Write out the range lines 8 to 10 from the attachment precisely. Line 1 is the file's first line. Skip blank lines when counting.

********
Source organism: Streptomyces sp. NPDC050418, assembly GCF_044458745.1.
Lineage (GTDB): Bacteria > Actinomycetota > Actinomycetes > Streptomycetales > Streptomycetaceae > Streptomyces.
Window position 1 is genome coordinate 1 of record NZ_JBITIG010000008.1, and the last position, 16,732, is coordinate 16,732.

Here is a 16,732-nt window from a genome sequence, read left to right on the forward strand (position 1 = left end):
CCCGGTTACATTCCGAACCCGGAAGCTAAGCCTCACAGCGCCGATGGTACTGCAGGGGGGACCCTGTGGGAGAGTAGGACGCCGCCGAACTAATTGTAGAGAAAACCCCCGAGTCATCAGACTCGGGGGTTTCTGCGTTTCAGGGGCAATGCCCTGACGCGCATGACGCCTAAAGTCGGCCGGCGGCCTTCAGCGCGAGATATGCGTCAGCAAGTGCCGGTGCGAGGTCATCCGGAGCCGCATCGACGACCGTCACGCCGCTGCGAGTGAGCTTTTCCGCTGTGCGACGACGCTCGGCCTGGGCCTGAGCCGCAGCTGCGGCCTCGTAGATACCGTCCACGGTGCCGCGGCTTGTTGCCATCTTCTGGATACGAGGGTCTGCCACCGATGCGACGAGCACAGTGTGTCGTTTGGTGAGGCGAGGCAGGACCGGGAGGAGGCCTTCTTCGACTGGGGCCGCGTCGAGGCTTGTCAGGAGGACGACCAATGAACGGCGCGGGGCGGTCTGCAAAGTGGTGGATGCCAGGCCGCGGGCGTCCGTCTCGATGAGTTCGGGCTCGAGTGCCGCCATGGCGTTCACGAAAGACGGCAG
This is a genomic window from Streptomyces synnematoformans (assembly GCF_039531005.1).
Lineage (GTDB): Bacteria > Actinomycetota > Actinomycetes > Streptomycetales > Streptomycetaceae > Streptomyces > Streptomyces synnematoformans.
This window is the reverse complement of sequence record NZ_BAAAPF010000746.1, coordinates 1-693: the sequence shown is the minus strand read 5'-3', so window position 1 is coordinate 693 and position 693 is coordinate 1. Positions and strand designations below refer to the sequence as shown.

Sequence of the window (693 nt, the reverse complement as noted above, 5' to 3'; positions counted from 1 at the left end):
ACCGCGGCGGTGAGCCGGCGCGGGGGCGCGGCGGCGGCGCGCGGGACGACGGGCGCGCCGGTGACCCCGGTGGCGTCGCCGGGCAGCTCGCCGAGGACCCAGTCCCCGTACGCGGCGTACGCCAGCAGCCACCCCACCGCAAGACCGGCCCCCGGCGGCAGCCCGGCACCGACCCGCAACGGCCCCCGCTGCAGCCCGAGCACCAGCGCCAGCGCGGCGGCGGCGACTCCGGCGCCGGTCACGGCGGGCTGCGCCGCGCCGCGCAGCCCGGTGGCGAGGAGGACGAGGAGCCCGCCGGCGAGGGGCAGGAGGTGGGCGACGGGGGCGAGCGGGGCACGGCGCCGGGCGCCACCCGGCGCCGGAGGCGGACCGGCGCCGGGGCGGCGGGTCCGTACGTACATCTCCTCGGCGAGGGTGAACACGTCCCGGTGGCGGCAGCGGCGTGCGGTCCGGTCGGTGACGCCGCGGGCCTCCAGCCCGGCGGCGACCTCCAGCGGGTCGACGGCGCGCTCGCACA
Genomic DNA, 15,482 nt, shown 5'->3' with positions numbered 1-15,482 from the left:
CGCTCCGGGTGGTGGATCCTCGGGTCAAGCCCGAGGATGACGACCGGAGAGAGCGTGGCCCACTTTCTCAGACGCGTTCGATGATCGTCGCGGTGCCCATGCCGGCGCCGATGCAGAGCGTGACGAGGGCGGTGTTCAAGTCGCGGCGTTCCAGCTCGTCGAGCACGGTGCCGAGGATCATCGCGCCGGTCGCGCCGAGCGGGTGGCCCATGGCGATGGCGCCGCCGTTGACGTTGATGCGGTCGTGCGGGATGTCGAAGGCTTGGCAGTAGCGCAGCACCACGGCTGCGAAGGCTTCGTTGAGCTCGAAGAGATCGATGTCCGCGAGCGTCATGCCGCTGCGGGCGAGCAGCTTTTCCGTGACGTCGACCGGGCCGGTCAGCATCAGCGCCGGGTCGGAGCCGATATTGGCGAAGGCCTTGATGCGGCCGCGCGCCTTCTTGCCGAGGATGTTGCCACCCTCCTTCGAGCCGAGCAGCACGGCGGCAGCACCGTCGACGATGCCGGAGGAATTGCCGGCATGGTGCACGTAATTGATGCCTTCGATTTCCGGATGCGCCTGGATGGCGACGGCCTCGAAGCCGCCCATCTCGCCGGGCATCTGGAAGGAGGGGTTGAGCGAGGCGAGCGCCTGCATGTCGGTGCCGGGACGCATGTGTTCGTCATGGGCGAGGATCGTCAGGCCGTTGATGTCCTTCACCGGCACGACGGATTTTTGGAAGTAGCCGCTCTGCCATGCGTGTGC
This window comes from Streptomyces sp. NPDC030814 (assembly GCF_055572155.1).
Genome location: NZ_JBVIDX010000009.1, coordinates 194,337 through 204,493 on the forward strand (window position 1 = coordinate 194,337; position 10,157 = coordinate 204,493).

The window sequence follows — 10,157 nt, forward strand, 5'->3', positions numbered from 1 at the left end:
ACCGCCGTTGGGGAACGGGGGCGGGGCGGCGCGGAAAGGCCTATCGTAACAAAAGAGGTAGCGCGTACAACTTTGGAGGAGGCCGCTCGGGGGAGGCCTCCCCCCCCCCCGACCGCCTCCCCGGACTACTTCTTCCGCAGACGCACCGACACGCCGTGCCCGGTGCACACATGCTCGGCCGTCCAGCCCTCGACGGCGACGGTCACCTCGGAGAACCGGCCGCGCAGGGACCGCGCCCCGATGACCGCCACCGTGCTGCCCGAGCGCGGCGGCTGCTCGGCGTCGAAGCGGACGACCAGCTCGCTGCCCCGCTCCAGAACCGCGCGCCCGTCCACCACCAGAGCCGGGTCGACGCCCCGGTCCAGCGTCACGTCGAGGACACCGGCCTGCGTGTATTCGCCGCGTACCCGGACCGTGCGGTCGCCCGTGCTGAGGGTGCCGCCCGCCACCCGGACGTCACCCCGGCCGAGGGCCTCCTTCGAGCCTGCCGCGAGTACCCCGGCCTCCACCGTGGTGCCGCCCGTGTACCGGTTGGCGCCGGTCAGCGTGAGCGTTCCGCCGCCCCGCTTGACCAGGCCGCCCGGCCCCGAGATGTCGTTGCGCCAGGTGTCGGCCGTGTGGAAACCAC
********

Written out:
This window is the reverse complement of sequence record NZ_BAAAPF010000746.1, coordinates 1-693: the sequence shown is the minus strand read 5'-3', so window position 1 is coordinate 693 and position 693 is coordinate 1. Positions and strand designations below refer to the sequence as shown.

Sequence of the window (693 nt, the reverse complement as noted above, 5' to 3'; positions counted from 1 at the left end):
ACCGCGGCGGTGAGCCGGCGCGGGGGCGCGGCGGCGGCGCGCGGGACGACGGGCGCGCCGGTGACCCCGGTGGCGTCGCCGGGCAGCTCGCCGAGGACCCAGTCCCCGTACGCGGCGTACGCCAGCAGCCACCCCACCGCAAGACCGGCCCCCGGCGGCAGCCCGGCACCGACCCGCAACGGCCCCCGCTGCAGCCCGAGCACCAGCGCCAGCGCGGCGGCGGCGACTCCGGCGCCGGTCACGGCGGGCTGCGCCGCGCCGCGCAGCCCGGTGGCGAGGAGGACGAGGAGCCCGCCGGCGAGGGGCAGGAGGTGGGCGACGGGGGCGAGCGGGGCACGGCGCCGGGCGCCACCCGGCGCCGGAGGCGGACCGGCGCCGGGGCGGCGGGTCCGTACGTACATCTCCTCGGCGAGGGTGAACACGTCCCGGTGGCGGCAGCGGCGTGCGGTCCGGTCGGTGACGCCGCGGGCCTCCAGCCCGGCGGCGACCTCCAGCGGGTCGACGGCGCGCTCGCACA